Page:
What makes a great picture book?
By Bogey Bear
The first essential is that the story is told in BOTH words and pictures. This engages young bears and children no matter what their age is because it allows them to be a storyteller too, even before they are readers.
A great picture book should also be about something that appeals to young folks, though it can be something simple. Children love stories about other children, families, and the different things they may see in their lives. A great picture book can also let children experience what they have not seen before.
When we read books to babies, todlers, soon-to-be, and emerging readers, a great picture book is also fun for us! When we enjoy the story, it is more likely it will be enjoyed by those that we share it with. Try to find books that you find interesting too.
Here are some of my favorite picture books – books I enjoyed having read to me as a little bear and books that I enjoy reading to other little bears. I am sure children enjoy them too!
But please remember, children need more than being read to in order to develop ready-to-read skills, what educators call "early literacy skills". These consist of:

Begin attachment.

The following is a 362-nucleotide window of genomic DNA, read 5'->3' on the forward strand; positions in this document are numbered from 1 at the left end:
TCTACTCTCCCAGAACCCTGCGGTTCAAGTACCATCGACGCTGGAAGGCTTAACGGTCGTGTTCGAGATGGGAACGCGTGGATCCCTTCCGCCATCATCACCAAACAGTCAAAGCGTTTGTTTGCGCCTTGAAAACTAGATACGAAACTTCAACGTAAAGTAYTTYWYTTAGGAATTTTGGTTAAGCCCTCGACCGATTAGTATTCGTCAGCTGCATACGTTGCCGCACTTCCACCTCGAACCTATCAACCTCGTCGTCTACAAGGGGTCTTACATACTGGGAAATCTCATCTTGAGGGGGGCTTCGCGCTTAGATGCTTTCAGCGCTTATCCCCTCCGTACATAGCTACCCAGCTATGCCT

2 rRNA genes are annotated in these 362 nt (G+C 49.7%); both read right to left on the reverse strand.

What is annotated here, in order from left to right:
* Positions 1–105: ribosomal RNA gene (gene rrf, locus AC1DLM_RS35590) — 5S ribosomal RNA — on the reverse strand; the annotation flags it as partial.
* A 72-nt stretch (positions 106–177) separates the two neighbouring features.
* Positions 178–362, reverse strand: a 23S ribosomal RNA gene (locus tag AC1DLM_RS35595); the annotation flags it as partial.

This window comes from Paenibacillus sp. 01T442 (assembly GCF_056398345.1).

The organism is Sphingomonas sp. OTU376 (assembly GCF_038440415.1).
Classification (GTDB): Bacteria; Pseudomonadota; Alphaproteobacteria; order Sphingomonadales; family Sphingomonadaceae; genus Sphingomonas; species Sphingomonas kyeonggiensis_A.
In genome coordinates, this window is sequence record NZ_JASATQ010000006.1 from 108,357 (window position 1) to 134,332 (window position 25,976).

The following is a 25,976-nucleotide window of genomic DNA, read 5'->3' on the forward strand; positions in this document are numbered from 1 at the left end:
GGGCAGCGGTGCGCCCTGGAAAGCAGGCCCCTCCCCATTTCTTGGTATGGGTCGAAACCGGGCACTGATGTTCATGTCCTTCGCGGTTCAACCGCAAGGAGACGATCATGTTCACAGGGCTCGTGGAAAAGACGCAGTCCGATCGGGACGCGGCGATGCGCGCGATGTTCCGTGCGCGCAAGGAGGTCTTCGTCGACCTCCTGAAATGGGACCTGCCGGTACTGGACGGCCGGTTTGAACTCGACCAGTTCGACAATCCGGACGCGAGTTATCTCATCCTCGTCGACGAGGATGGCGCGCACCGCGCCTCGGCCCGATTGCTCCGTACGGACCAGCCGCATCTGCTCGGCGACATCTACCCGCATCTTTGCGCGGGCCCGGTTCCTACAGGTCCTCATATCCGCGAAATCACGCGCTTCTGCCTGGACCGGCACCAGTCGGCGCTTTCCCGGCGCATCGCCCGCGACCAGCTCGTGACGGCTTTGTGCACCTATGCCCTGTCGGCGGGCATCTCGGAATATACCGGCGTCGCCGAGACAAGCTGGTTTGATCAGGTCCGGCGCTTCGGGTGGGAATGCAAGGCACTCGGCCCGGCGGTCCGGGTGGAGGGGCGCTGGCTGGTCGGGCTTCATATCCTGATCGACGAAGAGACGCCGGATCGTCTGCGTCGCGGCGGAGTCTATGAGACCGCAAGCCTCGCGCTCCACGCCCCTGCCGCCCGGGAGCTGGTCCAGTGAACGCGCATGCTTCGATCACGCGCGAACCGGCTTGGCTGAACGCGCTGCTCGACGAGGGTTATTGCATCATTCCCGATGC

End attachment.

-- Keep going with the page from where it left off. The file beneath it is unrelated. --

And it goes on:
- Print Motivation. Teaching children that reading is fun represents an important first-step in getting them ready to read. Click HERE for more.
- Phonological Awareness. Playing with the sounds in words, including rhymes, initial sounds, and breaking words into syllables. Click HERE for more.
- Narrative Skills. Telling stories and describing things and sequences of events. Click HERE for more.
- Enriched Vocabulary. Knowing the different names of things. Click HERE for more.
- Print Awareness. Knowing how to handle a book, follow words on a page, and noticing that printed words are all around us. Click HERE for more.
- Letter Knowledge. Knowing the difference between how letters look, their names, and their sounds. Click HERE for more.